Protestants: Are They Christians, Heretics, or Both?

Protestants: Are They Christians, Heretics, or Both? November 14, 2016

Original title: How Protestants Can be Brethren in Christ (Christians) and [Partial] Heretics at the Same Time, According to Trent


Protestant evangelist Billy Graham (1918 – ): 11 April 1966 [public domain / Wikimedia Commons]



There are serious heretics (like Arius, who denied the Trinity) and partial heretics (like Protestants). “Heresy” literally means “pick and choose.” But the latter can be and are called “brothers in Christ” by the Church, because of their trinitarian baptism, which incorporates them into the Church (or does that have to be defended, too?). They are Christians; in Christ.

Nor is this notion a novel thing. It goes back to the Augustine-Donatist controversy, where Augustine and the Church decided against rebaptism, and Aquinas, and Trent. Canon IV on Baptism, Council of Trent, recognizes as “true baptism” that “which is even given by heretics in the name of the Father and of the Son and of the Holy Ghost.” That ain’t modernist garbage (that many folks falsely superimpose onto the orthodox Vatican II); it’s Trent!

Thus, “heretics” (in some respects) are still brothers in Christ due (primarily, but not exclusively) to their valid baptisms, which is the entrance rite into the Church and Body of Christ. Hence, “separated brethren”: which was also in use at least as far back as Leo XIII, and wasn’t new, either.

Subjectively, current Protestants aren’t heretics, but objectively, they hold to many heretical tenets. Dr. Edwin Tait: Anglican church historian, correctly observed: “Protestantism is, by Catholic standards, heretical.”

Thus, Trent anathematizes, e.g., those who deny that baptism is necessary for salvation (Canon V on Baptism), and who deny that it regenerates, etc. Those who believe such things are heretics insofar as they are in error, in that respect. This would include many Protestants who think baptism is merely symbolic (Baptists, most pentecostals, a good number of evangelicals, Anabaptists, Mennonites, etc.).

So they are “partial heretics” in that respect and many others, from a Catholic perspective, yet still Christians because they have been validly baptized, despite their wrong interpretation of the meaning and essential nature of baptism.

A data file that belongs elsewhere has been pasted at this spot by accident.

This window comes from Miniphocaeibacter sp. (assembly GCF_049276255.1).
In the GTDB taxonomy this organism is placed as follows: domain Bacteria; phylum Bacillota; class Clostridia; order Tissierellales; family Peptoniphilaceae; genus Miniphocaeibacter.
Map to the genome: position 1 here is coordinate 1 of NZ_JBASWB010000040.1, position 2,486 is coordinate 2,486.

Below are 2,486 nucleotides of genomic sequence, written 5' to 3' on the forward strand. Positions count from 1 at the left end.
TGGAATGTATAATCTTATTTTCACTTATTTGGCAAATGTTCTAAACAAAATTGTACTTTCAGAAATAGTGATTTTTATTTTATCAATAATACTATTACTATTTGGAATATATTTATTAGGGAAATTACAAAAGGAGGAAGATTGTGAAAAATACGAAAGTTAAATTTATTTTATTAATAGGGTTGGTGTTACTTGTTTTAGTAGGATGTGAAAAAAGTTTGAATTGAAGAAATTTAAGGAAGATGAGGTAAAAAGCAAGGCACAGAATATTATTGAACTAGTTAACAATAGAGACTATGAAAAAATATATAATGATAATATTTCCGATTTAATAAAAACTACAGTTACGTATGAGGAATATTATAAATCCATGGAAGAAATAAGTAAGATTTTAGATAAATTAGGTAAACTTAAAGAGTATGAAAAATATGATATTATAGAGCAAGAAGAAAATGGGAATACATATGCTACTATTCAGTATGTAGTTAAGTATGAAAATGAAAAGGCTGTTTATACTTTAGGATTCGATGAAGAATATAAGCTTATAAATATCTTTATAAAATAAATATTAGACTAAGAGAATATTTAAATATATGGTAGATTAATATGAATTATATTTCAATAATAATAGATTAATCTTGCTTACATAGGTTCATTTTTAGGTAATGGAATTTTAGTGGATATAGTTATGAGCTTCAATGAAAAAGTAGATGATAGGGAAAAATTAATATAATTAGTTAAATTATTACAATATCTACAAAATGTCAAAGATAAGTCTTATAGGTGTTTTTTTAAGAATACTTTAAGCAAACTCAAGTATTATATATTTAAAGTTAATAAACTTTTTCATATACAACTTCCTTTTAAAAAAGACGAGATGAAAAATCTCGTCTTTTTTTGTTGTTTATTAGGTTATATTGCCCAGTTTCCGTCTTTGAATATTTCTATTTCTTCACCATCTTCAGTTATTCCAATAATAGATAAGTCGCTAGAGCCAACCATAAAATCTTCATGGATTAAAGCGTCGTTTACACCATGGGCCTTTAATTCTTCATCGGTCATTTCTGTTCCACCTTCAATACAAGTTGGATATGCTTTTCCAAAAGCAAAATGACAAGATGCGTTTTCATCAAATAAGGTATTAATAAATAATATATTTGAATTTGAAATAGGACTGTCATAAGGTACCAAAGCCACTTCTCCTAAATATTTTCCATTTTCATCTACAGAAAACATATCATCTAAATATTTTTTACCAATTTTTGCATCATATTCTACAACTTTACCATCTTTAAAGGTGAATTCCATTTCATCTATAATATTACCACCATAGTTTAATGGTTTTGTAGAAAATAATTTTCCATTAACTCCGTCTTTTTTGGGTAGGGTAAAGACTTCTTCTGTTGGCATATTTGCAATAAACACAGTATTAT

Someone asked: “If I interpret this correctly, a person is a Christian merely on the acceptance of Trinitarian Baptism or belief of the dogma of the Trinity?”

He is spiritually through baptism (regeneration) and theologically by virtue of accepting essential Christian theology (agreed upon by all mainstream Christian groups), including trinitarianism.

Neither Unitarians, Mormons, nor Jehovah’s Witnesses possess valid baptism, and all deny the Trinity, so they are non-Christian on both required counts. Anyone can name the name of Jesus (even the demons do); unless it is tied to some concrete belief system, that means little in and of itself. Jesus talks about those who say “Lord, Lord” but do not follow His commands, and they are damned in the end.

There is such a thing as a valid baptism given by a heretic. Protestants remain genuine Christians, who also have various heretical elements. Protestants are Christians, according to both Trent and Vatican II. One who denies that denies both those councils. It’s as simple as that. An anti-Protestantism that would deny Christian status to our separated brethren, is anti-Trent and radically against the Mind of the Church and true ecumenism.

“Theological Christian” (i.e., doctrinally so), comes from among other things, Vatican II: Decree on Ecumenism (Unitatis Redintegratio). I’m sure the Catechism would also speak to this.

It remains true, as always, that if a Protestant truly knows that Catholicism is true and refuses to accept it, he is in danger of damnation. But the key is whether he really “knows” it or not. Only God knows all those factors. Our job is to share and defend what we know as Catholics. God takes care of grace and all the rest.

Here are some solid definitions from Fr. John A. Hardon, S. J.: Modern Catholic Dictionary:


Commonly refers to a doctrinal belief held in opposition to the recognized standards of an established system of thought. Theologically it means an opinion at variance with the authorized teachings of any church, notably the Christian, and especially when this promotes separation from the main body of faithful believers.

In the Roman Catholic Church, heresy has a very specific meaning. Anyone who, after receiving baptism, while remaining nominally a Christian, pertinaciously denies or doubts any of the truths that must be believed with divine and Catholic faith is considered a heretic. Accordingly four elements must be verified to constitute formal heresy; previous valid baptism, which need not have been in the Catholic Church; external profession of still being a Christian, otherwise a person becomes an apostate; outright denial or positive doubt regarding a truth that the Catholic Church has actually proposed as revealed by God; and the disbelief must be morally culpable, where a nominal Christian refuses to accept what he knows is a doctrinal imperative.